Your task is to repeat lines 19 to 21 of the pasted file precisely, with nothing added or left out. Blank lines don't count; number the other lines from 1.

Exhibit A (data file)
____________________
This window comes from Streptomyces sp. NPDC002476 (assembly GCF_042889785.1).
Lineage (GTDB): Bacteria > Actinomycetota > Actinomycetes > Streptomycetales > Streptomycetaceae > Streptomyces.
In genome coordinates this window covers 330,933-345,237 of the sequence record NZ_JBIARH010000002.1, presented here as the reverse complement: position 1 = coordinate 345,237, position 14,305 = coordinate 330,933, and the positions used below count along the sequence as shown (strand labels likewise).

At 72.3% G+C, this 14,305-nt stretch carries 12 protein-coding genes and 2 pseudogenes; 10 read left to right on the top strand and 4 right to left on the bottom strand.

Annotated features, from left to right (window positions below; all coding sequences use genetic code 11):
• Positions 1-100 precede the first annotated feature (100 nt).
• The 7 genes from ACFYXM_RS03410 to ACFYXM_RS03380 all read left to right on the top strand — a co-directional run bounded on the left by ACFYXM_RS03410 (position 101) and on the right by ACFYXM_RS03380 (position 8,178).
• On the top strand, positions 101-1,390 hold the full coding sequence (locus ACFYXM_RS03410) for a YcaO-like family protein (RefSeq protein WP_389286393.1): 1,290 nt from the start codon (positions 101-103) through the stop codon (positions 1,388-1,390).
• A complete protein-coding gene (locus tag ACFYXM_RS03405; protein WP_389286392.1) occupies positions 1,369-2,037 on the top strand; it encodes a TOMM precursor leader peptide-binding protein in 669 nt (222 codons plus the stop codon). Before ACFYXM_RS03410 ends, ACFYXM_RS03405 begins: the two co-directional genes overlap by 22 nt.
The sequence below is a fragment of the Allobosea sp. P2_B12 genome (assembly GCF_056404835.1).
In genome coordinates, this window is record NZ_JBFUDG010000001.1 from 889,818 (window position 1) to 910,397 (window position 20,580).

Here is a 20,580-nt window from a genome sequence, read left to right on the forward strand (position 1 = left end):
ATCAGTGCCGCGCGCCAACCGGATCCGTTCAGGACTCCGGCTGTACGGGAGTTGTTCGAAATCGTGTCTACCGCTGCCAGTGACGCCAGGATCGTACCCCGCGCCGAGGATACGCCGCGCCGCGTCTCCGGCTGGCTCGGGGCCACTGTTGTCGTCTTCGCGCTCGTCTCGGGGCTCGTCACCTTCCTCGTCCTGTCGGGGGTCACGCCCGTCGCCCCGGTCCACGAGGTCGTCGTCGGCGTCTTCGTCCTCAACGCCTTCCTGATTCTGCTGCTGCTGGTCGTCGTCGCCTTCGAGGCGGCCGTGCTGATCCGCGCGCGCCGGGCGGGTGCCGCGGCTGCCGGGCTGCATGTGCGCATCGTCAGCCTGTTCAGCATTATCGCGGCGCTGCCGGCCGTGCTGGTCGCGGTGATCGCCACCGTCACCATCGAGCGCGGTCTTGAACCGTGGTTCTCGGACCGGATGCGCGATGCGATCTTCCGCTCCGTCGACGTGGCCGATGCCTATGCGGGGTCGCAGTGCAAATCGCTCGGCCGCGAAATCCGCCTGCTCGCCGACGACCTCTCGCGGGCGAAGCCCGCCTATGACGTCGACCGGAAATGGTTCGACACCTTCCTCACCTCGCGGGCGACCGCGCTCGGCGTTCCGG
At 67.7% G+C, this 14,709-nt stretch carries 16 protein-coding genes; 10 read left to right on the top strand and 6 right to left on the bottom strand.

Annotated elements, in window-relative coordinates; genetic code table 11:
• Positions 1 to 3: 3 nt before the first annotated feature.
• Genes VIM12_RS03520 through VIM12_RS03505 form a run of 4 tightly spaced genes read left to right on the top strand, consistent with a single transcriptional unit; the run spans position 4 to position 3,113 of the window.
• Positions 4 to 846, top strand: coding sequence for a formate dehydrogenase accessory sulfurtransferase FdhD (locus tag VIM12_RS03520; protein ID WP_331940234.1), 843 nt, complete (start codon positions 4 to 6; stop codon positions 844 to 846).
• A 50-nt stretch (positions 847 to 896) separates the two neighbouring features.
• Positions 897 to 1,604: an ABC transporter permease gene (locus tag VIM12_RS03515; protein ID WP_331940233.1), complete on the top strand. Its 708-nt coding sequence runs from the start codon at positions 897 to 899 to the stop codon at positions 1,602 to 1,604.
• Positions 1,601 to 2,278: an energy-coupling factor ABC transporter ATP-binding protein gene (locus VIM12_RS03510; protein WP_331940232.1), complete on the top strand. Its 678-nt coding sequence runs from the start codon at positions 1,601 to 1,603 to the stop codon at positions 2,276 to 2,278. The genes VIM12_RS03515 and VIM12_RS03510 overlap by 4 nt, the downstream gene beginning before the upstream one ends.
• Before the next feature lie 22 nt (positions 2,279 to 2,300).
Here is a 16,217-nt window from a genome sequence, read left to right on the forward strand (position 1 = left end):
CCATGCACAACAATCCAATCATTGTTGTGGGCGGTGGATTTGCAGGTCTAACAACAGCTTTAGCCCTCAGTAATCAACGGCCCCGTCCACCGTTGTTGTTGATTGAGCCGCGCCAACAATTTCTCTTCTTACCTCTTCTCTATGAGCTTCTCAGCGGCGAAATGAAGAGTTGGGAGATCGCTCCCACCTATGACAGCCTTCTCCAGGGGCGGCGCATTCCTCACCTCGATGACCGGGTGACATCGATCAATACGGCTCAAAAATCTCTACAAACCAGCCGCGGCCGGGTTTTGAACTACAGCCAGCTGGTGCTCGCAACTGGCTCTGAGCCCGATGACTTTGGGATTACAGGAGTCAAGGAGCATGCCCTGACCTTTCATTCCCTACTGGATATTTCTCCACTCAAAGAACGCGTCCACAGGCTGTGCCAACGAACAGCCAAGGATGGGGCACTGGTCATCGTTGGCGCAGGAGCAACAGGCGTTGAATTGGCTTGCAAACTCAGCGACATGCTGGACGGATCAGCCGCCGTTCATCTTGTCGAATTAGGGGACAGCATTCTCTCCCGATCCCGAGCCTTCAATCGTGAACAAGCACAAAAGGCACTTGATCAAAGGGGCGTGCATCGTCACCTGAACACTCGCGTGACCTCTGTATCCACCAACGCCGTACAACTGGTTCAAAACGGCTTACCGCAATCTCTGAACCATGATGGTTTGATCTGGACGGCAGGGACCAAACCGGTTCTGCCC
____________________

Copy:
• A 50-nt stretch (positions 847 to 896) separates the two neighbouring features.
• Positions 897 to 1,604: an ABC transporter permease gene (locus tag VIM12_RS03515; protein ID WP_331940233.1), complete on the top strand. Its 708-nt coding sequence runs from the start codon at positions 897 to 899 to the stop codon at positions 1,602 to 1,604.
• Positions 1,601 to 2,278: an energy-coupling factor ABC transporter ATP-binding protein gene (locus VIM12_RS03510; protein WP_331940232.1), complete on the top strand. Its 678-nt coding sequence runs from the start codon at positions 1,601 to 1,603 to the stop codon at positions 2,276 to 2,278. The genes VIM12_RS03515 and VIM12_RS03510 overlap by 4 nt, the downstream gene beginning before the upstream one ends.